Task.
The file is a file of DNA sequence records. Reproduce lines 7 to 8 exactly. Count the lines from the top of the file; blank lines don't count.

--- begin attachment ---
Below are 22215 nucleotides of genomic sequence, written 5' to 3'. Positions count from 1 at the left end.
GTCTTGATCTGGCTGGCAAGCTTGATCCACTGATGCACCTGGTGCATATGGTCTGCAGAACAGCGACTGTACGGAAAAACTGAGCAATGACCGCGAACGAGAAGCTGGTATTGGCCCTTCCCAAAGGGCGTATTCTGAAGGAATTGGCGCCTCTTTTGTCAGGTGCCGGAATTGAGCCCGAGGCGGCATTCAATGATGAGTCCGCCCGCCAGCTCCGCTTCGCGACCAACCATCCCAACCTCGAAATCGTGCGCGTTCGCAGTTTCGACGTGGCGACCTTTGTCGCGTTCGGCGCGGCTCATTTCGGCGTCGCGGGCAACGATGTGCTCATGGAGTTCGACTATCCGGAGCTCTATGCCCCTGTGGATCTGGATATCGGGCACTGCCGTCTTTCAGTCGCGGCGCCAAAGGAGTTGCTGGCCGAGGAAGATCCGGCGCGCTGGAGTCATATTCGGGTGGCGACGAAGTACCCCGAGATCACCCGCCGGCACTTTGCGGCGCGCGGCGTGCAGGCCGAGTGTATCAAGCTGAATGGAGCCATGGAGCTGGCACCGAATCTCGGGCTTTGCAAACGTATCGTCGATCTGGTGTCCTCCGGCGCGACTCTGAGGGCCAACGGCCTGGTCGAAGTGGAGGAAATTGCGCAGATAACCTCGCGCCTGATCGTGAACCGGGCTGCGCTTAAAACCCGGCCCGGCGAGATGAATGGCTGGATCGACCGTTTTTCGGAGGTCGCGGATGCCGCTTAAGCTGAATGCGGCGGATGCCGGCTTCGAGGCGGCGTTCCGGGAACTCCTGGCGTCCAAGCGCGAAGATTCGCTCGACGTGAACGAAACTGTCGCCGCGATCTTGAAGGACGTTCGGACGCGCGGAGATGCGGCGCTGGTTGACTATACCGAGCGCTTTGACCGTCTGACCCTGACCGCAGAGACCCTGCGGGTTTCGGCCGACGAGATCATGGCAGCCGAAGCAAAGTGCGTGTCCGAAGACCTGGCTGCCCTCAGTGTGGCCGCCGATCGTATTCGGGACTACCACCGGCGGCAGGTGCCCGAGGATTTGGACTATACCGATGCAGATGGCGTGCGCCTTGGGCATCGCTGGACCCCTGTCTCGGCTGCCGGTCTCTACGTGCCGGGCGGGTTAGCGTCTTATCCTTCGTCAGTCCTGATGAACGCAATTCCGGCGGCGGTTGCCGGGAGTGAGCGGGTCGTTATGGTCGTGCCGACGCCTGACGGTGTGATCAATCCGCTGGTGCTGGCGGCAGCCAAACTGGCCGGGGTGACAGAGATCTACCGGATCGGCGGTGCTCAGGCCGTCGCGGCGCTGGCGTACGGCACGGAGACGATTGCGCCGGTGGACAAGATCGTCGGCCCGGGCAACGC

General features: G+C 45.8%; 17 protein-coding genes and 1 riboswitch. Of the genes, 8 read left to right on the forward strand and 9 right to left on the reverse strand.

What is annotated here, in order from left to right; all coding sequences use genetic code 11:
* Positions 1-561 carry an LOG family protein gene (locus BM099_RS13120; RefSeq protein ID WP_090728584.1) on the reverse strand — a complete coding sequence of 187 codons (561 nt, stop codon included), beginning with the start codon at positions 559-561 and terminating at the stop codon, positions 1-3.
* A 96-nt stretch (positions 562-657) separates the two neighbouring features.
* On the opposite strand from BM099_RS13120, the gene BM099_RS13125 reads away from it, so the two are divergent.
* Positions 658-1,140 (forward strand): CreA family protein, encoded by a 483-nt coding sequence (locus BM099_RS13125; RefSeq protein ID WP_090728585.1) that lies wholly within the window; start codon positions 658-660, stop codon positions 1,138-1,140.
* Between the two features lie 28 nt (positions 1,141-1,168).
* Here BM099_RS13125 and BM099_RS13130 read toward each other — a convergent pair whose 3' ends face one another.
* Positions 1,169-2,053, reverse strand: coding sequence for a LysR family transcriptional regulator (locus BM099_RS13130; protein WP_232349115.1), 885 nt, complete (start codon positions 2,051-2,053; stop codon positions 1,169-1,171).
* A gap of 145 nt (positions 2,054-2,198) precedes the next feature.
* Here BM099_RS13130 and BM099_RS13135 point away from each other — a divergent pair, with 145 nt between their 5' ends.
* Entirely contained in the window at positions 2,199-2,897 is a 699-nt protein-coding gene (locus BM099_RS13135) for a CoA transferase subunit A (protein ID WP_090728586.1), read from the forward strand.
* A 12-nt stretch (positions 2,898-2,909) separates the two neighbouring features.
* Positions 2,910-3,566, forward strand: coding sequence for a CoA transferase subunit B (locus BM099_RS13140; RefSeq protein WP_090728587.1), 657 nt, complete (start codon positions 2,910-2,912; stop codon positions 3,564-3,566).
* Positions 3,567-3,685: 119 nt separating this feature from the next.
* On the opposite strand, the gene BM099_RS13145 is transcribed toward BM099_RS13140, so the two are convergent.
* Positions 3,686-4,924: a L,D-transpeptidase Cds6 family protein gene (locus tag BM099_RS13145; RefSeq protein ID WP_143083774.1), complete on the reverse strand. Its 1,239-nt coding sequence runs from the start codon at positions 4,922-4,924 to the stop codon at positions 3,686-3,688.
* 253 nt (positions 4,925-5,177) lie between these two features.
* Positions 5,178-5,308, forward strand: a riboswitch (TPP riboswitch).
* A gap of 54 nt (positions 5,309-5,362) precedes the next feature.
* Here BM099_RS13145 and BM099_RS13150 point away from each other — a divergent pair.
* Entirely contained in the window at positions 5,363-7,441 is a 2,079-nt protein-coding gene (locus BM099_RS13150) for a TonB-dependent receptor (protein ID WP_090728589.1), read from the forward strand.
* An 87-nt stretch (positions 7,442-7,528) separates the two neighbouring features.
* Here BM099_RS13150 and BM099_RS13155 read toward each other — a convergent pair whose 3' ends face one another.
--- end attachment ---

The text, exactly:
* On the opposite strand from BM099_RS13120, the gene BM099_RS13125 reads away from it, so the two are divergent.
* Positions 658-1,140 (forward strand): CreA family protein, encoded by a 483-nt coding sequence (locus BM099_RS13125; RefSeq protein ID WP_090728585.1) that lies wholly within the window; start codon positions 658-660, stop codon positions 1,138-1,140.